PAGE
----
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PIXAR SCORES WITH HEARTFELT ‘ONWARD’

With an uninspired title like Onward the newest offering from Pixar doesn’t do itself justice. Derived from director and co-writer Dan Scanlon’s experience growing up without knowing his father, this heartfelt film scores a direct hit on our emotions.

Ian (voiced by Tom Holland) is a nice kid with no self-confidence. He can’t even muster the nerve to invite some classmates to his birthday party…unlike his gangly big brother Barley (Chris Pratt), who still believes in the magic and sorcery that used to rule their world. Barley convinces his sibling that by summoning a certain spell they can bring their father back—for just one day. This will require Ian to find the courage he’s never shown before, not to mention faith in the power of magic.

Like the best Pixar and Disney animated films, this one supplies rooting interest in its heroes from the very start. We want them to succeed because we care about them and their quest. Who wouldn’t want to be reunited with a loved one, especially when his absence has left a void in their lives?

Onward manages to find a balance between comedy and adventure that’s eminently satisfying. I screened this for my class of 20-somethings at USC and they were highly responsive, laughing and crying just as the filmmakers intended. The “magic” ingredient that drives this movie is sincerity. Although its path is strewn with unpredictable hurdles it never gets bogged down in storytelling clutter. The screenplay, credited to Scanlon, Jason Headley, and Keith Bunin, builds on a solid foundation with just enough room for comedy (when it’s needed) and colorful supporting characters. They include a strong but loving mom (Julia Louis-Dreyfus) and a magical creature (Olivia Spencer) who’s let her powers lie dormant for too long.

The folks at Pixar make impressive-looking animated features–but storytelling is where they really excel and flourish. Onward is just the latest example and it’s well worth seeing, with or without kids at your side. It speaks to the child in all of us.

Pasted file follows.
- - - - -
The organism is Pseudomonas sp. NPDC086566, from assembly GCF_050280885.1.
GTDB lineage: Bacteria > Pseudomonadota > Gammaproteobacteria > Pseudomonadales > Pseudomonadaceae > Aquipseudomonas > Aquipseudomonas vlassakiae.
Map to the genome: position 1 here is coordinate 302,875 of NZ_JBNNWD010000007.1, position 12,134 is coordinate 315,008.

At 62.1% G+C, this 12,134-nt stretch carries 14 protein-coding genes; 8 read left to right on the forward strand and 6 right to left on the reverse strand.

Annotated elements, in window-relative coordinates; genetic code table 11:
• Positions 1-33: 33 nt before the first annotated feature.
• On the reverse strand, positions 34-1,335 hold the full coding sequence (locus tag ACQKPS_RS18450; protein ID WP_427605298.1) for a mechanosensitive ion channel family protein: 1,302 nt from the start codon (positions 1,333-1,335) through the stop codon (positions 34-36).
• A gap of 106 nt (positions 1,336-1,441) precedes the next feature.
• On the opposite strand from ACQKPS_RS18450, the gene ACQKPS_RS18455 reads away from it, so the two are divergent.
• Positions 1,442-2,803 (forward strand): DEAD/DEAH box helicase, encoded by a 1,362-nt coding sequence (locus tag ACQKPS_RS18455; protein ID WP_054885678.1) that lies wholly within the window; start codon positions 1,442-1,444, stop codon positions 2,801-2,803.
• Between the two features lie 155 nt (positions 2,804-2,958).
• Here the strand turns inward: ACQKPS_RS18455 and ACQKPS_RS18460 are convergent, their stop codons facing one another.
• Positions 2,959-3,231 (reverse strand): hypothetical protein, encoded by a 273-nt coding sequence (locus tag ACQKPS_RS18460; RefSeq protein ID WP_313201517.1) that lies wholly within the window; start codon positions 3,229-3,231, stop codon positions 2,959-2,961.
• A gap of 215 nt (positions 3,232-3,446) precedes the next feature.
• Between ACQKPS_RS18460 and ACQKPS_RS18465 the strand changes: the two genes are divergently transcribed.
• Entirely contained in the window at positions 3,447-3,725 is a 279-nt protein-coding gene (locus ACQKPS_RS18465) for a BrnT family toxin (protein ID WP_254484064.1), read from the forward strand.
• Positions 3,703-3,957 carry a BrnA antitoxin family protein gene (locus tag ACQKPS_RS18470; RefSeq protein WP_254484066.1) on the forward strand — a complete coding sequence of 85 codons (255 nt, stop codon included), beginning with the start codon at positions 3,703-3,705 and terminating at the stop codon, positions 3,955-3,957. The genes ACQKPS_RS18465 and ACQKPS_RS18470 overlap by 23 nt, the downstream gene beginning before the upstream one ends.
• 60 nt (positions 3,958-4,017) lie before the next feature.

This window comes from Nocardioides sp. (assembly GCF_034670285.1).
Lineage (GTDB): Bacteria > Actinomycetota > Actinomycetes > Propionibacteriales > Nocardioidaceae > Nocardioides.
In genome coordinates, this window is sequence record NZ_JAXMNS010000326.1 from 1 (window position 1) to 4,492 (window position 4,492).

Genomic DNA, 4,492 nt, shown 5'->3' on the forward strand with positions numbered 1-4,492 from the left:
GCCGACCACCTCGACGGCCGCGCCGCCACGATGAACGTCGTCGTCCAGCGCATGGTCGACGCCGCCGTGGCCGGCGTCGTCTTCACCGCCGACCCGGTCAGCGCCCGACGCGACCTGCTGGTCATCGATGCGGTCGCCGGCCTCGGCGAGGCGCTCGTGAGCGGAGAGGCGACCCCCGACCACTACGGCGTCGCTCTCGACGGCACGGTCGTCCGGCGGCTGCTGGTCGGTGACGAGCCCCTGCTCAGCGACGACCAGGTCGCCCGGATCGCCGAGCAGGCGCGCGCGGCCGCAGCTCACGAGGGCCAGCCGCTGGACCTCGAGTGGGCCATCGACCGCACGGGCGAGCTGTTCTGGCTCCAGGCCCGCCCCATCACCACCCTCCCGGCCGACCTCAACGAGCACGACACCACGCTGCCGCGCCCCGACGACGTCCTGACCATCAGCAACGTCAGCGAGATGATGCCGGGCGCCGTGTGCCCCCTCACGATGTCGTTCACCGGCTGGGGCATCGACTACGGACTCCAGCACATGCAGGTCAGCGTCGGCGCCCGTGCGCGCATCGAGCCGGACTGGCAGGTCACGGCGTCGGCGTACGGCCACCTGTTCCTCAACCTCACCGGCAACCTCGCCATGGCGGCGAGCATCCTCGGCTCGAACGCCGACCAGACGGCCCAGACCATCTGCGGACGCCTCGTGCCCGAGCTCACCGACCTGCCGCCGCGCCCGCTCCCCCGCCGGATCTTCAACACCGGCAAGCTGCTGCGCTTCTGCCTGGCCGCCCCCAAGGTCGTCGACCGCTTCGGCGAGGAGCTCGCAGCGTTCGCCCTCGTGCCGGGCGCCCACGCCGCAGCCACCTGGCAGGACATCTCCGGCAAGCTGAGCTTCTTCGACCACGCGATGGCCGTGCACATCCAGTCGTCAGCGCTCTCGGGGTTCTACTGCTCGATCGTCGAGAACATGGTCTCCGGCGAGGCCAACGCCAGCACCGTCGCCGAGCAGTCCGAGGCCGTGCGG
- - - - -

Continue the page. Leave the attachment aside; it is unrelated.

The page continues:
Leonard Maltin is one of the world’s most respected film critics and historians. He is best known for his widely-used reference work Leonard Maltin’s Movie Guide and its companion volume Leonard Maltin’s Classic Movie Guide, now in its third edition, as well as his thirty-year run on television’s Entertainment Tonight. He teaches at the USC School of Cinematic Arts and appears regularly on Reelz Channel and Turner Classic Movies. His books include The 151 Best Movies You’ve Never Seen, Of Mice and Magic: A History of American Animated Cartoons, The Great Movie Comedians, The Disney Films, The Art of the Cinematographer, Movie Comedy Teams, The Great American Broadcast, and Leonard Maltin’s Movie Encyclopedia. He served two terms as President of the Los Angeles Film Critics Association, is a voting member of the National Film Registry, and was appointed by the Librarian of Congress to sit on the Board of Directors of the National Film Preservation Foundation. He hosted and co-produced the popular Walt Disney Treasures DVD series and has appeared on innumerable television programs and documentaries. He has been the recipient of awards from the American Society of Cinematographers, the Telluride Film Festival, Anthology Film Archives, and San Diego’s Comic-Con International. Perhaps the pinnacle of his career was his appearance in a now-classic episode of South Park. (Or was it Carmela consulting his Movie Guide on an episode of The Sopranos?) He holds court at leonardmaltin.com. Follow him on Twitter and Facebook; you can also listen to him on his weekly podcast: Maltin on Movies. — [Artwork by Drew Friedman]

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